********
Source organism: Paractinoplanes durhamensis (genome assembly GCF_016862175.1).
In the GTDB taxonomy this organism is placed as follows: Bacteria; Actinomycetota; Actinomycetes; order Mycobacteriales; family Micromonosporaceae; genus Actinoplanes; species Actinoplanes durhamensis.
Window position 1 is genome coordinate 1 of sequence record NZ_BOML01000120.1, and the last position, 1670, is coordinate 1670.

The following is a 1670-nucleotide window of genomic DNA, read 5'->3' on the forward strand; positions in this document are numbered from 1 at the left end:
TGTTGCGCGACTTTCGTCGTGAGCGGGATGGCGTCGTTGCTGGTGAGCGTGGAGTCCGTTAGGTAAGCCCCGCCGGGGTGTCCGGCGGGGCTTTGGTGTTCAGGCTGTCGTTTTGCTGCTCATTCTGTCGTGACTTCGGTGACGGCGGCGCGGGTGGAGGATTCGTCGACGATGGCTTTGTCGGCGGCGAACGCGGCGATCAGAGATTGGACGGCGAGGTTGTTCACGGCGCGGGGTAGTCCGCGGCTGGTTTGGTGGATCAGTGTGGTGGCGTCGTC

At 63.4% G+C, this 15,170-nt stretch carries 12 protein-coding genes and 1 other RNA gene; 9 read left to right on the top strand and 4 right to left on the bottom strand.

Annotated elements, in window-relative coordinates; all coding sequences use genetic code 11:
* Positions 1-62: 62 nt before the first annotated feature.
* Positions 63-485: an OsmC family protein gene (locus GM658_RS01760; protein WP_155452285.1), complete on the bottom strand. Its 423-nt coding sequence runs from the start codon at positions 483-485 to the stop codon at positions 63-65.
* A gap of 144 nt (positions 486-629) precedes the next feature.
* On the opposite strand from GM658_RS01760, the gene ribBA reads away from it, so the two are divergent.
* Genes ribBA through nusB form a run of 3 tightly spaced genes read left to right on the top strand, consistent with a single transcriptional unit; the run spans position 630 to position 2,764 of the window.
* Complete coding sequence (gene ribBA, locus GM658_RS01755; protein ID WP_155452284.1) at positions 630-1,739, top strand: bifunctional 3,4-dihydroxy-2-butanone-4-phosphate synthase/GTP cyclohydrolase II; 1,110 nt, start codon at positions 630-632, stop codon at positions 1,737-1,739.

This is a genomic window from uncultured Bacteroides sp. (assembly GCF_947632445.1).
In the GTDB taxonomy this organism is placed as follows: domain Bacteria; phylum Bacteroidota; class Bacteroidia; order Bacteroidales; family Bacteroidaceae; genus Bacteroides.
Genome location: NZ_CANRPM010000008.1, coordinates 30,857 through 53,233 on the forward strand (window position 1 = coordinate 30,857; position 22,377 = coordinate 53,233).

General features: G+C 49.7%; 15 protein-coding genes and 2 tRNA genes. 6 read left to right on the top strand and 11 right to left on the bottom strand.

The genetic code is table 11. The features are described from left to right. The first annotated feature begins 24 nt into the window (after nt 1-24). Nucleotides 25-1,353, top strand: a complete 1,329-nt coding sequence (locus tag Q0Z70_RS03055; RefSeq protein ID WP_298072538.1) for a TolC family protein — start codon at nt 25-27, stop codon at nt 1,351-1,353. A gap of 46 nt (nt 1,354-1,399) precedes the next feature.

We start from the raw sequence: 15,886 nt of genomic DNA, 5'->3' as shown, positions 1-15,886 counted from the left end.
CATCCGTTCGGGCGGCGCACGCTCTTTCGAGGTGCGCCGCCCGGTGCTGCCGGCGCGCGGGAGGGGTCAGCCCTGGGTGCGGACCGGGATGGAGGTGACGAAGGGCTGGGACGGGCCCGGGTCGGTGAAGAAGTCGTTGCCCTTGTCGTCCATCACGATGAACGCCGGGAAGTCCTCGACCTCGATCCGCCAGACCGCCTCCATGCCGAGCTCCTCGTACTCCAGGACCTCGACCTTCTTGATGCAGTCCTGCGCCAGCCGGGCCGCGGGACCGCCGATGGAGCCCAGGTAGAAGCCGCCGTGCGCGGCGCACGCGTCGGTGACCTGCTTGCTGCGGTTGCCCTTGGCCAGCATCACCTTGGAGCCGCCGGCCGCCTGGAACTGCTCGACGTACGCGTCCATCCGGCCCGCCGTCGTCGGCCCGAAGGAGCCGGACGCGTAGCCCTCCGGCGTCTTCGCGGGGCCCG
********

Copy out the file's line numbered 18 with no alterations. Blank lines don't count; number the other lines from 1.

The genetic code is table 11. The features are described from left to right. The first annotated feature begins 24 nt into the window (after nt 1-24). Nucleotides 25-1,353, top strand: a complete 1,329-nt coding sequence (locus tag Q0Z70_RS03055; RefSeq protein ID WP_298072538.1) for a TolC family protein — start codon at nt 25-27, stop codon at nt 1,351-1,353. A gap of 46 nt (nt 1,354-1,399) precedes the next feature.